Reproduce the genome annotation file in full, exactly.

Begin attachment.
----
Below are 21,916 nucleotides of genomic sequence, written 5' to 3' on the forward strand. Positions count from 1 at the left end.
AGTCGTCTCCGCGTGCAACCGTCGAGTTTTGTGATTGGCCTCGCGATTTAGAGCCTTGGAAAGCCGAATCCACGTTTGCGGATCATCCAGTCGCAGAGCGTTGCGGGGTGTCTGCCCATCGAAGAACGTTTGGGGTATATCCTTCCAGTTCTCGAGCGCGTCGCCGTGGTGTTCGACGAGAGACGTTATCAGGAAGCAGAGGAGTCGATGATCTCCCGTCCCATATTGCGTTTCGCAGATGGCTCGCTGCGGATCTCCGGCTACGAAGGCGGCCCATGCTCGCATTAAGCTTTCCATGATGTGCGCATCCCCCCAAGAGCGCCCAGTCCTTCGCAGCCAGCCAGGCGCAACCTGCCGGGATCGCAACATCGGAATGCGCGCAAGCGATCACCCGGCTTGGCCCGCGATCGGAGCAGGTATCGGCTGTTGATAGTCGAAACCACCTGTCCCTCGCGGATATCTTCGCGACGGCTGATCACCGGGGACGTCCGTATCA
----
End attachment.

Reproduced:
Below are 21,916 nucleotides of genomic sequence, written 5' to 3' on the forward strand. Positions count from 1 at the left end.
AGTCGTCTCCGCGTGCAACCGTCGAGTTTTGTGATTGGCCTCGCGATTTAGAGCCTTGGAAAGCCGAATCCACGTTTGCGGATCATCCAGTCGCAGAGCGTTGCGGGGTGTCTGCCCATCGAAGAACGTTTGGGGTATATCCTTCCAGTTCTCGAGCGCGTCGCCGTGGTGTTCGACGAGAGACGTTATCAGGAAGCAGAGGAGTCGATGATCTCCCGTCCCATATTGCGTTTCGCAGATGGCTCGCTGCGGATCTCCGGCTACGAAGGCGGCCCATGCTCGCATTAAGCTTTCCATGATGTGCGCATCCCCCCAAGAGCGCCCAGTCCTTCGCAGCCAGCCAGGCGCAACCTGCCGGGATCGCAACATCGGAATGCGCGCAAGCGATCACCCGGCTTGGCCCGCGATCGGAGCAGGTATCGGCTGTTGATAGTCGAAACCACCTGTCCCTCGCGGATATCTTCGCGACGGCTGATCACCGGGGACGTCCGTATCA